There is also the potential for sharing the role of training officer, as each agency can help support one individual to oversee the regional system and provide the leadership to manage this program.

5. More unique training
When you can get multiple instructors together, there is greater possibility to create more unique training programs and have more personnel available to teach a class. Therefore you can create environments you couldn’t before, like a mass casualty scenario for multiple agencies.

One service may have greater access to buildings, vehicles or other props than other agencies, which now becomes a benefit for every agency involved. My agency has access to retired buses that we use for extrication, triage and treatment practice. In a regional training system this resource could be shared with many more agencies.

Cons to a regional training program
Of course there are going to be issues to face and problems to solve when regionalizing a training program. Here are two cons to a combined training program.

1. Picking a location suitable for everyone
How do you get a whole region to decide on the location for training to occur? Selecting a location based on where personnel live is one option, but making everyone happy, especially those that need to travel further for training than previously, is a challenge.

The frequency of training also matters. If personnel are traveling every month or multiple times a month that has more of an impact than if training was just six to eight times a year.

The facility, large enough for the combined personnel and with the necessary AV set up, to host the training is extremely important. Reach out to local hospitals who might welcome the opportunity to host the training in exchange for a few minutes to talk about the services their facility offers. Some hospitals might provide physicians, critical care nurses, respiratory therapists or other experts to help teach the class. A hospital may also have the technology to simulcast the training to the agencies throughout the region as a lead in to the hands-on portion of the training.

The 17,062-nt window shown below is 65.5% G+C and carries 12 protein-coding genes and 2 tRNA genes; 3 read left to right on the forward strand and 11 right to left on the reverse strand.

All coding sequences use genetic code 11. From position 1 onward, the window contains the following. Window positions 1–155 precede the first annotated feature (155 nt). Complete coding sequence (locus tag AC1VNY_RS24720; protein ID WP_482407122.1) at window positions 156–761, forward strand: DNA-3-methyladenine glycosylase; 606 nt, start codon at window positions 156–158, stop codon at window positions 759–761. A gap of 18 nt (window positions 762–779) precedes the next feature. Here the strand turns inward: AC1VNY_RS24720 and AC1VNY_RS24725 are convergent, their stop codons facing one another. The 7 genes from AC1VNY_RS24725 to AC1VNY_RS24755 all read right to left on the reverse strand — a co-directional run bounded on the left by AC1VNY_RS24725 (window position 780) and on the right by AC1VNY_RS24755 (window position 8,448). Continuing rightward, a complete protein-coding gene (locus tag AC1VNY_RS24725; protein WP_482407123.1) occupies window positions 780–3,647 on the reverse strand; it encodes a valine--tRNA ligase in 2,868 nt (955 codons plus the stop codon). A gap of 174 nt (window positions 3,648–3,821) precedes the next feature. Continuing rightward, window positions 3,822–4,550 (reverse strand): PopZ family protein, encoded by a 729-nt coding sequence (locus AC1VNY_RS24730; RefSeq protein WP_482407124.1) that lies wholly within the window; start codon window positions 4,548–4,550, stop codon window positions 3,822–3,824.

2. Setting aside differences
Cohesion or unity will likely be more of an issue early on as getting various agencies to collaborate with each other is no simple task. Each EMS agency needs to commit to making it work and the leaders of the organization need to be the ones stepping up and showing commitment from the word go. Remember we are in a competitive profession and this could become an issue with inadequate leadership and commitment from the key individuals.

So when was your last joint training and when will be your next? When was the last mutual-aid call you ran with a neighboring department? If you respond with your neighbors more often than you train with them the first step is a simple conversation about initiating joint training. Work to address your common ground areas for training and then build from there.

About the author
Nathan Sweet, Anderson County EMS director, in Tennessee, has been involved with emergency services since 1997 when he started with the U.S. Air Force as a firefighter. He has since served as a paramedic, critical care paramedic, flight paramedic, and supervisor. Sweet is also an active member of the National EMS Managers Association, serving on multiple committees.